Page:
Imperial College London

DrDeclanO'Regan

Faculty of MedicineInstitute of Clinical Sciences

Reader in Imaging Sciences
 
 
 
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Contact

 

+44 (0)20 3313 1510declan.oregan

 
 
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Location

 

Imaging Sciences DepartmentHammersmith HospitalHammersmith Campus

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Summary

 

Publications

Publication Type
Year
to

124 results found

O'Regan DP, Fitzgerald J, Allsop J, Gibson D, Larkman DJ, Cokkinos D, Hajnal JV, Schmitz SAet al., 2005, A comparison of MR cholangiopancreatography at 1.5 and 3.0 Tesla, BRITISH JOURNAL OF RADIOLOGY, Vol: 78, Pages: 894-898, ISSN: 0007-1285

Journal article

Blunt D, O'Regan D, 2005, Using PACS as a teaching resource, BRITISH JOURNAL OF RADIOLOGY, Vol: 78, Pages: 483-484, ISSN: 0007-1285

Journal article

O'Regan D, Tait P, 2005, Imaging of the jaundiced patient, HOSPITAL MEDICINE, Vol: 66, Pages: 17-22, ISSN: 1462-3935

Journal article

Biffi C, Cerrolaza JJ, Tarroni G, Bai W, Oktay O, Folgoc LL, Kamnitsas K, Marvao AD, Doumou G, Duan J, Prasad SK, Cook SA, O'Regan DP, Rueckert Det al., Explainable Shape Analysis through Deep Hierarchical Generative Models: Application to Cardiac Remodeling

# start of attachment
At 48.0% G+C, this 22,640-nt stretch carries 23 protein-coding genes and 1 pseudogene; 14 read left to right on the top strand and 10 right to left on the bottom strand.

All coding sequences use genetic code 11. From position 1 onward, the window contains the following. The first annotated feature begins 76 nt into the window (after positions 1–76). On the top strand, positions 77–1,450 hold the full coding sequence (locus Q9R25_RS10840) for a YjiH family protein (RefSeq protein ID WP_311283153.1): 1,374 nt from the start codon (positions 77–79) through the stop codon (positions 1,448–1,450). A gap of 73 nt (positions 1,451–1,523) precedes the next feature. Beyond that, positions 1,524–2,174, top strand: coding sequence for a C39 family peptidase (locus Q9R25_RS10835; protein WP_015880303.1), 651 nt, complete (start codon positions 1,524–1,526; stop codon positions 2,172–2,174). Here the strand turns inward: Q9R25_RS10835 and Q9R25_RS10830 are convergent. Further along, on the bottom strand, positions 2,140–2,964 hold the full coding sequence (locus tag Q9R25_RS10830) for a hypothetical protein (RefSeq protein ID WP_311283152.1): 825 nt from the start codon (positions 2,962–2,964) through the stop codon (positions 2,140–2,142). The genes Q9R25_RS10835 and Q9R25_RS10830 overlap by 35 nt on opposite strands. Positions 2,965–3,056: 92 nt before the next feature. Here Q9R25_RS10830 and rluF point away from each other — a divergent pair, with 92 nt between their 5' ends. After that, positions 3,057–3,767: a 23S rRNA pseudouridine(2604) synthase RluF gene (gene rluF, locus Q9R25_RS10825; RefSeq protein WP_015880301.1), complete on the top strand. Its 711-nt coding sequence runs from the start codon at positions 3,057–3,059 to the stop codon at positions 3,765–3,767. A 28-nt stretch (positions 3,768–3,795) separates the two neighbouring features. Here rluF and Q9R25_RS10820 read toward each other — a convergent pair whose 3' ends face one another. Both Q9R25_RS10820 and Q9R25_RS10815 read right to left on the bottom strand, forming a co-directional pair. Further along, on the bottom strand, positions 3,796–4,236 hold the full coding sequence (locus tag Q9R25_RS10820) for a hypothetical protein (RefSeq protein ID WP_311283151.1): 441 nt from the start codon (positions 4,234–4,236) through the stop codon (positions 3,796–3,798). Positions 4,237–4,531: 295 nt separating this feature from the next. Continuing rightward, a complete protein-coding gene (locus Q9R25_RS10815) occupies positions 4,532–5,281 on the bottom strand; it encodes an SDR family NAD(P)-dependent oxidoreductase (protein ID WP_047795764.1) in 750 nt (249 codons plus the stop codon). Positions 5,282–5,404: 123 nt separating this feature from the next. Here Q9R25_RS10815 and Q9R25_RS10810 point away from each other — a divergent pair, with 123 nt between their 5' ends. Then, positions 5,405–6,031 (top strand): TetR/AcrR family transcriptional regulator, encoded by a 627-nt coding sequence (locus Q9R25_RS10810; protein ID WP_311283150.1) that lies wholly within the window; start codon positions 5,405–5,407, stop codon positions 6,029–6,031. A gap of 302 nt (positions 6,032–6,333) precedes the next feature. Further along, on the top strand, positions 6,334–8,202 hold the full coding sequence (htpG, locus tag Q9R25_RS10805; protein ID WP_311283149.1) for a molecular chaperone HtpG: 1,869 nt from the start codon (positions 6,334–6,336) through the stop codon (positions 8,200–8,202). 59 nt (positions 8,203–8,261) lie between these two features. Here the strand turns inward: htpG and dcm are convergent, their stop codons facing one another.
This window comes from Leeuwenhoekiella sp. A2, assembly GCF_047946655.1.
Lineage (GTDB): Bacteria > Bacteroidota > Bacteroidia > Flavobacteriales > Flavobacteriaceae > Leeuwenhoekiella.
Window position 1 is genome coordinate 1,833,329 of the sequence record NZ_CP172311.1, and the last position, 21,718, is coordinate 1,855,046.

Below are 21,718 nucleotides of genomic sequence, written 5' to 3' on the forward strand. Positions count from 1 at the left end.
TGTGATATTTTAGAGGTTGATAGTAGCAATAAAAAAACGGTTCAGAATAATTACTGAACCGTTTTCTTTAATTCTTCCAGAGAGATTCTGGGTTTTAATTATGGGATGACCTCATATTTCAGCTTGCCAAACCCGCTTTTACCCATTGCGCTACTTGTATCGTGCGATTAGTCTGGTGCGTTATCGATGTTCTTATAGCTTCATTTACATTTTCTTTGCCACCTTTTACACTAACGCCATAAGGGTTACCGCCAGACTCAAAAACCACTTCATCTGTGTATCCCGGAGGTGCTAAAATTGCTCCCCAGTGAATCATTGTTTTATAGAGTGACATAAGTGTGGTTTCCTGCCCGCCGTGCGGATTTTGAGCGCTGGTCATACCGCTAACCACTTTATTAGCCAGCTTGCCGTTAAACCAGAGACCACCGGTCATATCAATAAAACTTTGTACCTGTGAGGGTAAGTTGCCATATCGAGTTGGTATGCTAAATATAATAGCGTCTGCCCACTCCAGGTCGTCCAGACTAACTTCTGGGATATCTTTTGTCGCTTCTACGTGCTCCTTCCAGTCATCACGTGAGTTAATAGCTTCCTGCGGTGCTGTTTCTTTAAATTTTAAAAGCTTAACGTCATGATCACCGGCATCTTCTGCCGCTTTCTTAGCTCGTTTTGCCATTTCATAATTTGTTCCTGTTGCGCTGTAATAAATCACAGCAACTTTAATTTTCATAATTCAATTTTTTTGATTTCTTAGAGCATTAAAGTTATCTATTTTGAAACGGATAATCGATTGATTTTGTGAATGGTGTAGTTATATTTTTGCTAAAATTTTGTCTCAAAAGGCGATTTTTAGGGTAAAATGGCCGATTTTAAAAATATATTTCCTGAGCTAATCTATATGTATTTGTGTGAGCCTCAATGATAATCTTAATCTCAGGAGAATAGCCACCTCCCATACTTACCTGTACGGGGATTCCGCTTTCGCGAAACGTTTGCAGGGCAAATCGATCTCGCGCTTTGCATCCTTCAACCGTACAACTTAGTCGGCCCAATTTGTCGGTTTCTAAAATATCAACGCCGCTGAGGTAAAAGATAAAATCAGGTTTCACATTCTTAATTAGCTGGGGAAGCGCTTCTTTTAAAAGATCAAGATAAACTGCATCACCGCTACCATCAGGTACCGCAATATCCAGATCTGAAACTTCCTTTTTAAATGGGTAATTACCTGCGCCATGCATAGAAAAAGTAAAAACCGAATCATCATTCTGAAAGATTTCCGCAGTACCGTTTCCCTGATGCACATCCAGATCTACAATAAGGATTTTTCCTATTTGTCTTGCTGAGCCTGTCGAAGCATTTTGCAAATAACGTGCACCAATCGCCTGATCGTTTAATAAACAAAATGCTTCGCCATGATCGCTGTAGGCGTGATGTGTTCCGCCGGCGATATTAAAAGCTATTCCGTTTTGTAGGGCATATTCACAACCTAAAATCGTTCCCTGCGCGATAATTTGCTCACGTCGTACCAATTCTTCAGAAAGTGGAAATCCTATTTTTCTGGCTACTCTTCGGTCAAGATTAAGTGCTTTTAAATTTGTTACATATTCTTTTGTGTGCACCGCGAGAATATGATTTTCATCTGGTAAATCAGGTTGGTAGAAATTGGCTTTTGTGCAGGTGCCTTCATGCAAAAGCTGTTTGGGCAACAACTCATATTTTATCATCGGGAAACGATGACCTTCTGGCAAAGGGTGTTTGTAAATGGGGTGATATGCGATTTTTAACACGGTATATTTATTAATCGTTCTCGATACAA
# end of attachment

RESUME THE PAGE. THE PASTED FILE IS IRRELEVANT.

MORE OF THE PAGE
Quantification of anatomical shape changes still relies on scalar globalindexes which are largely insensitive to regional or asymmetric modifications.Accurate assessment of pathology-driven anatomical remodeling is a crucial stepfor the diagnosis and treatment of heart conditions. Deep learning approacheshave recently achieved wide success in the analysis of medical images, but theylack interpretability in the feature extraction and decision processes. In thiswork, we propose a new interpretable deep learning model for shape analysis. Inparticular, we exploit deep generative networks to model a population ofanatomical segmentations through a hierarchy of conditional latent variables.At the highest level of this hierarchy, a two-dimensional latent space issimultaneously optimised to discriminate distinct clinical conditions, enablingthe direct visualisation of the classification space. Moreover, the anatomicalvariability encoded by this discriminative latent space can be visualised inthe segmentation space thanks to the generative properties of the model, makingthe classification task transparent. This approach yielded high accuracy in thecategorisation of healthy and remodelled hearts when tested on unseensegmentations from our own multi-centre dataset as well as in an externalvalidation set. More importantly, it enabled the visualisation inthree-dimensions of the most discriminative anatomical features between the twoconditions. The proposed approach scales effectively to large populations,facilitating high-throughput analysis of normal anatomy and pathology inlarge-scale studies of volumetric imaging.

Working paper

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